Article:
- Substantially redrafted section concerning user interfaces (G II, 3.7.1, updated in 2017)
- New section concerning claims directed to computer-implemented inventions (F IV, 3.9, introduced in 2016)
- New sub-section concerning cases where all method steps can be fully implemented by generic data processing means (F IV, 3.9.1, introduced in 2016)
- New sub-section concerning cases where method steps require specific data processing means and/or require additional technical devices as essential features (F IV, 3.9.2, introduced in 2016)
Unity of invention
Findings by the EPO that applications fail to satisfy the requirement for unity of invention can, at least, complicate examination; and are likely to involve payment of additional search fees, while possibly meaning that divisional applications will be needed.The Guidelines provide insight into policies and practices of the EPO concerning unity of invention which may assist in responding to – or avoiding – non-unity objections.
- New introductory section explaining why the requirement of unity is present in the EPC and the general principles (F V, 1)
- New sections aimed at explaining the substantive assessment of unity of invention (F V, 2; F V, 2.1)
- New examples added to illustrate the EPO interpretation of the requirement of unity in particular situations (F V, 2.2; F V, 2.2.2; F V, 22.214.171.124; F V, 126.96.36.199; F V, 188.8.131.52; F V, 184.108.40.206)
- New and amended sections defining non-unity a priori and a posteriori (F V, 4; F V, 4.1; F V, 4.2; F V, 4.2.1)
- New sections explaining the procedure in case of lack of unity during search (F V, 6; F V, 6.1; F V, 6.2
Some further detailed issues on which the Guidelines have been updated are:
Essentially biological processes for the production of plants or animalsSuch processes are excluded from patentability at the EPO (Article 53(2) EPC). The 2018 Guidelines include sections (F IV, 4.12; G II, 5.2; G II, 5.4) which have been amended to include an explicit statement that: “If a technical feature of a claimed plant or animal, e.g. a single nucleotide exchange in the genome, might be the result of either a technical intervention (e.g. directed mutagenesis) or an essentially biological process (a natural allele), a disclaimer is necessary to delimit the claimed subject-matter to the technically produced product.” An example of a disclaimer has been added in a related section (G II, 5.4.1).
Oral proceedingsChanges introduced in the 2018 version of the Guidelines:
- Clarify the limited conditions under which a summons to oral proceedings may be issued as a first action in examination at the EPO, and that even requests filed “late” by the applicant are to be considered by the EPO (C III, 5)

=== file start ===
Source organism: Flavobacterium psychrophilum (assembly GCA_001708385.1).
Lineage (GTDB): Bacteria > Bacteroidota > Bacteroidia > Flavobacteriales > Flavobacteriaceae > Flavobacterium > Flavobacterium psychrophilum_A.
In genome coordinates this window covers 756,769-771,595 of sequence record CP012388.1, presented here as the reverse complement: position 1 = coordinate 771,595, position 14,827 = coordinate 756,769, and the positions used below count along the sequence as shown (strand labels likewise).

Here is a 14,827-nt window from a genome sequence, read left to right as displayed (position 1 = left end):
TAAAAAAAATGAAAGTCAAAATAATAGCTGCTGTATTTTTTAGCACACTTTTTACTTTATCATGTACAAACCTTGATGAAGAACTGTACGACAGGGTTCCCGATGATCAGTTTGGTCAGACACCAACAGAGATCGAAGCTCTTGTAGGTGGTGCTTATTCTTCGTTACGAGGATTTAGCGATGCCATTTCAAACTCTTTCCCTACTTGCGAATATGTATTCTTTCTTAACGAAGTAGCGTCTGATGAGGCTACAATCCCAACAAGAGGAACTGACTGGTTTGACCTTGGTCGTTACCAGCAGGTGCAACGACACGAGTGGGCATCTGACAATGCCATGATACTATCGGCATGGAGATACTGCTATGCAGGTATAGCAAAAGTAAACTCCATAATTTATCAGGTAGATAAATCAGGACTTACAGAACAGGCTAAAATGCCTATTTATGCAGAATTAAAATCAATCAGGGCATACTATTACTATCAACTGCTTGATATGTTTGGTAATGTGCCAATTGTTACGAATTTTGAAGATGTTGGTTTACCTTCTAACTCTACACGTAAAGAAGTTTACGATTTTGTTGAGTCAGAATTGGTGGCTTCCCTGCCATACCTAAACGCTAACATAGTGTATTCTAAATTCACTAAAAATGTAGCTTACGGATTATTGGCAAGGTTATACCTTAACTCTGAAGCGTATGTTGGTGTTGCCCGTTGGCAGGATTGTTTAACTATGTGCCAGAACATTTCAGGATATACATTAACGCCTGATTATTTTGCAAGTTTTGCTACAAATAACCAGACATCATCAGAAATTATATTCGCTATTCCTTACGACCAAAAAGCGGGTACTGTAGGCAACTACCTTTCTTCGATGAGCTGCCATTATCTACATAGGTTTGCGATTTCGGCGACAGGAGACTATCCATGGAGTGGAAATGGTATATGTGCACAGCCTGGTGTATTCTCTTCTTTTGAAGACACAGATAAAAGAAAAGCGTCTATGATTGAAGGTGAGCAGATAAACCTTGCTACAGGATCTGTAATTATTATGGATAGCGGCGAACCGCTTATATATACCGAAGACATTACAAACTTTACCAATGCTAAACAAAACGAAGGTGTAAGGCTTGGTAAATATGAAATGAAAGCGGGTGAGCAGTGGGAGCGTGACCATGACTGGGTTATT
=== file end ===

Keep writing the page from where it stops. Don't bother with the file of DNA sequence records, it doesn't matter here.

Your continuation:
- Provide minor clarifications in relation to other aspects of oral proceedings (E III, 2; E III, 6; E III, 8.9; E III, 10.3; E IV, 1.6.1; E V, 1; E V, 5)
Opposition proceedingsChanges introduced in the 2018 version of the Guidelines:
- State that EPO oppositions are handled in directorates dedicated to opposition proceedings (D II, 1)
- Explicitly state that extension of the time limit for the patent proprietor to reply to the notice(s) of opposition will only be granted in exceptional cases on the basis of a duly substantiated request (in line with “Early Certainty from Opposition” introduced by the EPO in mid-2016) (D IV, 5.2)
- State that: “In particular in opposition proceedings the structure of the problem-solution approach is not that of a forum where the opponent can freely develop as many inventive step attacks as he wishes in the hope that one of said attacks has the chance of succeeding.” (G VII, 5.1)
- Affirm that prior art and arguments that have been withdrawn from oppositions or deemed inadmissible may still be considered if the opposition proceedings continue (D I, 6)
- Provide minor clarifications in relation to other aspects of oppositions (H IV, 4.3; H VI, 2.1.1; H VI, 3.3; H VI, 3.5; D IV, 5.5; D V, 4; D VI, 7.2.2)
Description and claims
Many other more detailed points have been updated to a greater or lesser extent in the 2018 Guidelines. For example, they include new and amended sections relating to the content of description and claims:
- Use of general statements, "spirit of invention” and claim-like clauses in the description (F IV, 4.4)
- How relative terms are to be construed and when an objection of lack of clarity may apply (F IV, 4.6.1; F IV, 4.6.2)
- How the term “about” and similar terms are to be construed and when an objection of lack of clarity may apply (F IV, 4.7.1; F IV, 4.7.2)
- How optional features are to be construed and when an objection of lack of clarity may apply (F IV, 4.9)
- Interpretation of claims comprising expressions like "Apparatus for ...", "Method for ...” (F IV, 4.13)
- Interpretation of claims defined by reference to (use with) another entity (F IV, 4.14; F IV, 4.14.1; F IV, 4.14.2)
- How the terms “comprising”, “consisting of” and “consisting essentially of” are construed in a claim (F IV, 4.21)
- Practice regarding replacement or removal of features from a claim (“essentiality test”) (H V, 3.1)
- Undisclosed disclaimers (in view of G1/16) (H V, 4.1)
- Deletion of redundant claims from the application by the examining division in preparation of the notice of allowance (Rule 71(3) EPC) without consulting the applicant (C V, 1.1)